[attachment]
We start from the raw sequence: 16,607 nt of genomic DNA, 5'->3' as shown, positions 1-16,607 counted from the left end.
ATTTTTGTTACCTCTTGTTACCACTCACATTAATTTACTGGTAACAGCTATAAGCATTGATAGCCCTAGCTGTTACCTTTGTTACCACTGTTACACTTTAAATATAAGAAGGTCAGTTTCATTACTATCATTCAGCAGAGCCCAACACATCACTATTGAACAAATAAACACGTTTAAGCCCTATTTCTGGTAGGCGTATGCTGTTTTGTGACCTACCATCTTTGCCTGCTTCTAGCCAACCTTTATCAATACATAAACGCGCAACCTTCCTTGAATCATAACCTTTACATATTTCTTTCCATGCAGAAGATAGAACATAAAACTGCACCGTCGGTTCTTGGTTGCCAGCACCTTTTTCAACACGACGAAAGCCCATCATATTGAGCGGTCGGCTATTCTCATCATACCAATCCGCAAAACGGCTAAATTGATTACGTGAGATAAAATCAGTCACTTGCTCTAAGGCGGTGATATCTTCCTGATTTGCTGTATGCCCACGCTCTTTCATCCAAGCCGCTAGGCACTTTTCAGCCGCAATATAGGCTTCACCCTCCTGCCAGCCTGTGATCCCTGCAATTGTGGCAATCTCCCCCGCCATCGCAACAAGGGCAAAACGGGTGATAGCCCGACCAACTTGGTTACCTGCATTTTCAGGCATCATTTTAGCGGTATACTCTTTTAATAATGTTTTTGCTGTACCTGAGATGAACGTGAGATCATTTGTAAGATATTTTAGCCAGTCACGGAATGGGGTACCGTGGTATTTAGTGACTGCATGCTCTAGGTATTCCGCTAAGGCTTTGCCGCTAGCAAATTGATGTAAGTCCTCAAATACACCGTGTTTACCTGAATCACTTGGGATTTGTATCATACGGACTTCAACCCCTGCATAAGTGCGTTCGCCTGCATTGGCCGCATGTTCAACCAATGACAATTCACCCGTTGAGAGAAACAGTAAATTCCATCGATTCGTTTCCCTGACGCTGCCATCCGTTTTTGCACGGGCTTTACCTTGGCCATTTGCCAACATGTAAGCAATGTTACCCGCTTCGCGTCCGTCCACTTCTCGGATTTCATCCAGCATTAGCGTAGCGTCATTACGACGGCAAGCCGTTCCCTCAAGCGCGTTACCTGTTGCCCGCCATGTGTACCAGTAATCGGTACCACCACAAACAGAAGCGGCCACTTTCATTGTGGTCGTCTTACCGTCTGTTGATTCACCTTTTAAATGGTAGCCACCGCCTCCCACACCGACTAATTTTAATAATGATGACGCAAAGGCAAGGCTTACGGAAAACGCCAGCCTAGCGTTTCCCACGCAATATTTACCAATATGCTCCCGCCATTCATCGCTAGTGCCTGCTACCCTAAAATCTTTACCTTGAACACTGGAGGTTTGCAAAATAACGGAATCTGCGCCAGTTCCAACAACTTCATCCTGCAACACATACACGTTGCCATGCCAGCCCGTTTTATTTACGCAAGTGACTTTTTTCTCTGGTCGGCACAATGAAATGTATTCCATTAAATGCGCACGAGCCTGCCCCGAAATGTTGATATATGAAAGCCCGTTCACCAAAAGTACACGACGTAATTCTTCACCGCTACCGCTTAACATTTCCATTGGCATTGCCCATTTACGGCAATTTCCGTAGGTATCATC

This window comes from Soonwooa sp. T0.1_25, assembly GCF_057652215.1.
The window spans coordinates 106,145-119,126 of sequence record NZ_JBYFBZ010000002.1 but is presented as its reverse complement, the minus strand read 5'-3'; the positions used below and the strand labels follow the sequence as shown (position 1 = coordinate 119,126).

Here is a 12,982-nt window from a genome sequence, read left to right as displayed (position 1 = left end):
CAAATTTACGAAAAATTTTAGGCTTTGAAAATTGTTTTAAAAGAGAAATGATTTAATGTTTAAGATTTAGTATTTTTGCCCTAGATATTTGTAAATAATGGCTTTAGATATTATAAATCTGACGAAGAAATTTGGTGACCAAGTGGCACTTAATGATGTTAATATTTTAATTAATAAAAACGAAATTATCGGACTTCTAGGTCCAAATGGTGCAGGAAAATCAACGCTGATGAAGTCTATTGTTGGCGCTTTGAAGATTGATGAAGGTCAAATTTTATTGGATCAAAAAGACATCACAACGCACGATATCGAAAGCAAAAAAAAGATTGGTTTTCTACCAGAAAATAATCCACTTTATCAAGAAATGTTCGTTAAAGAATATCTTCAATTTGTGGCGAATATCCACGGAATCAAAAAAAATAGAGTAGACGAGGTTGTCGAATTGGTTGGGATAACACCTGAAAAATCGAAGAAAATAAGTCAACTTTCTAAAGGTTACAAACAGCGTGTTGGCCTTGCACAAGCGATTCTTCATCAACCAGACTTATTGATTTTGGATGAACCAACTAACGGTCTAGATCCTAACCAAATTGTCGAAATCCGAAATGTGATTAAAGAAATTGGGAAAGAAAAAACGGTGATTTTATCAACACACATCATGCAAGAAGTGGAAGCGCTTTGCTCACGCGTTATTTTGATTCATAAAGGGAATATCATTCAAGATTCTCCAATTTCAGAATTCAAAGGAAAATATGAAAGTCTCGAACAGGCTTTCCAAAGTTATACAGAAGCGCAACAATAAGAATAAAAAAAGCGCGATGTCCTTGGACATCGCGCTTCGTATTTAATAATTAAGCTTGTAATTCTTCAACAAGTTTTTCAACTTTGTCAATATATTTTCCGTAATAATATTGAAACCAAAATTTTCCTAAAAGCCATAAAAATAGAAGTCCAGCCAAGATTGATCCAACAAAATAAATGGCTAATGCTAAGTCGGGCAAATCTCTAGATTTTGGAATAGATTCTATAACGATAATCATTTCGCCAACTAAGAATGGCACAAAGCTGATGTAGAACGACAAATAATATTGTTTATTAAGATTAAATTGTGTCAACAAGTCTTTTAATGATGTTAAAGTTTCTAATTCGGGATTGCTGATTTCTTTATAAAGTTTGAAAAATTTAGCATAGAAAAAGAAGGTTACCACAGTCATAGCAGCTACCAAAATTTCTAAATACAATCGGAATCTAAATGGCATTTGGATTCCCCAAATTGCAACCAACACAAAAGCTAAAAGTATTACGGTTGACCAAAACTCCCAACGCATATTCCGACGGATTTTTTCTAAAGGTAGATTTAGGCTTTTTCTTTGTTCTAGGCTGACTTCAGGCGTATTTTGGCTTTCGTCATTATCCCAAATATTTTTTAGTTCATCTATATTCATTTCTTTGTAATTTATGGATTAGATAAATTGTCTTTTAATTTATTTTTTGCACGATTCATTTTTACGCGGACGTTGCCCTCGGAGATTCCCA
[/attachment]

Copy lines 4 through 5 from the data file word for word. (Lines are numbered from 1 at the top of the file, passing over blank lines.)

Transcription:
The window spans coordinates 106,145-119,126 of sequence record NZ_JBYFBZ010000002.1 but is presented as its reverse complement, the minus strand read 5'-3'; the positions used below and the strand labels follow the sequence as shown (position 1 = coordinate 119,126).

Here is a 12,982-nt window from a genome sequence, read left to right as displayed (position 1 = left end):